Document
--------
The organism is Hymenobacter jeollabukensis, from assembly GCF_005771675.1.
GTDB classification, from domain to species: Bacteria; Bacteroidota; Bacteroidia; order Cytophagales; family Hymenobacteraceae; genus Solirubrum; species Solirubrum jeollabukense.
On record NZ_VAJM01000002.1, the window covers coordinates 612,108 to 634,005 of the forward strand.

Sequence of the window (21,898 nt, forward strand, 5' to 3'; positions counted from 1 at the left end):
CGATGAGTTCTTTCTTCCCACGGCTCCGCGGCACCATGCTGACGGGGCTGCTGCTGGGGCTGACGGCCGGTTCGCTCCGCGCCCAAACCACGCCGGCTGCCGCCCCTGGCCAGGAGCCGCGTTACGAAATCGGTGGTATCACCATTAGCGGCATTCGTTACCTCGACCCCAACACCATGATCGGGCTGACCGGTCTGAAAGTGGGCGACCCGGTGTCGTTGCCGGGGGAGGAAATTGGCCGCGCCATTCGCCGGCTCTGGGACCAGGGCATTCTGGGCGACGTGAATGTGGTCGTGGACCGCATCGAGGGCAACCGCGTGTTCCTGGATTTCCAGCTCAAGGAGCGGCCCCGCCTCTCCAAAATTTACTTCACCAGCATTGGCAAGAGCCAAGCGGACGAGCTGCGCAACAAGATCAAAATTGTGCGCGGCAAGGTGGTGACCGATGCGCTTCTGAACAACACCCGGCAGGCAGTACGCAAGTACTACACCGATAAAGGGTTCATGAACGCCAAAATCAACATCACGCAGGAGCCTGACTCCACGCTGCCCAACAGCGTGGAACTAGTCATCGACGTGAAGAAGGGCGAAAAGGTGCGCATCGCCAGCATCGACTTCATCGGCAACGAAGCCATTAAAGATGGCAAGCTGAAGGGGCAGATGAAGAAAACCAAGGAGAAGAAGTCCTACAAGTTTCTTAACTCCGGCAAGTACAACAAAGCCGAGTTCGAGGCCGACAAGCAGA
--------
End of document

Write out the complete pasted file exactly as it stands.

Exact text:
The organism is Hymenobacter jeollabukensis, from assembly GCF_005771675.1.
GTDB classification, from domain to species: Bacteria; Bacteroidota; Bacteroidia; order Cytophagales; family Hymenobacteraceae; genus Solirubrum; species Solirubrum jeollabukense.
On record NZ_VAJM01000002.1, the window covers coordinates 612,108 to 634,005 of the forward strand.

Sequence of the window (21,898 nt, forward strand, 5' to 3'; positions counted from 1 at the left end):
CGATGAGTTCTTTCTTCCCACGGCTCCGCGGCACCATGCTGACGGGGCTGCTGCTGGGGCTGACGGCCGGTTCGCTCCGCGCCCAAACCACGCCGGCTGCCGCCCCTGGCCAGGAGCCGCGTTACGAAATCGGTGGTATCACCATTAGCGGCATTCGTTACCTCGACCCCAACACCATGATCGGGCTGACCGGTCTGAAAGTGGGCGACCCGGTGTCGTTGCCGGGGGAGGAAATTGGCCGCGCCATTCGCCGGCTCTGGGACCAGGGCATTCTGGGCGACGTGAATGTGGTCGTGGACCGCATCGAGGGCAACCGCGTGTTCCTGGATTTCCAGCTCAAGGAGCGGCCCCGCCTCTCCAAAATTTACTTCACCAGCATTGGCAAGAGCCAAGCGGACGAGCTGCGCAACAAGATCAAAATTGTGCGCGGCAAGGTGGTGACCGATGCGCTTCTGAACAACACCCGGCAGGCAGTACGCAAGTACTACACCGATAAAGGGTTCATGAACGCCAAAATCAACATCACGCAGGAGCCTGACTCCACGCTGCCCAACAGCGTGGAACTAGTCATCGACGTGAAGAAGGGCGAAAAGGTGCGCATCGCCAGCATCGACTTCATCGGCAACGAAGCCATTAAAGATGGCAAGCTGAAGGGGCAGATGAAGAAAACCAAGGAGAAGAAGTCCTACAAGTTTCTTAACTCCGGCAAGTACAACAAAGCCGAGTTCGAGGCCGACAAGCAGA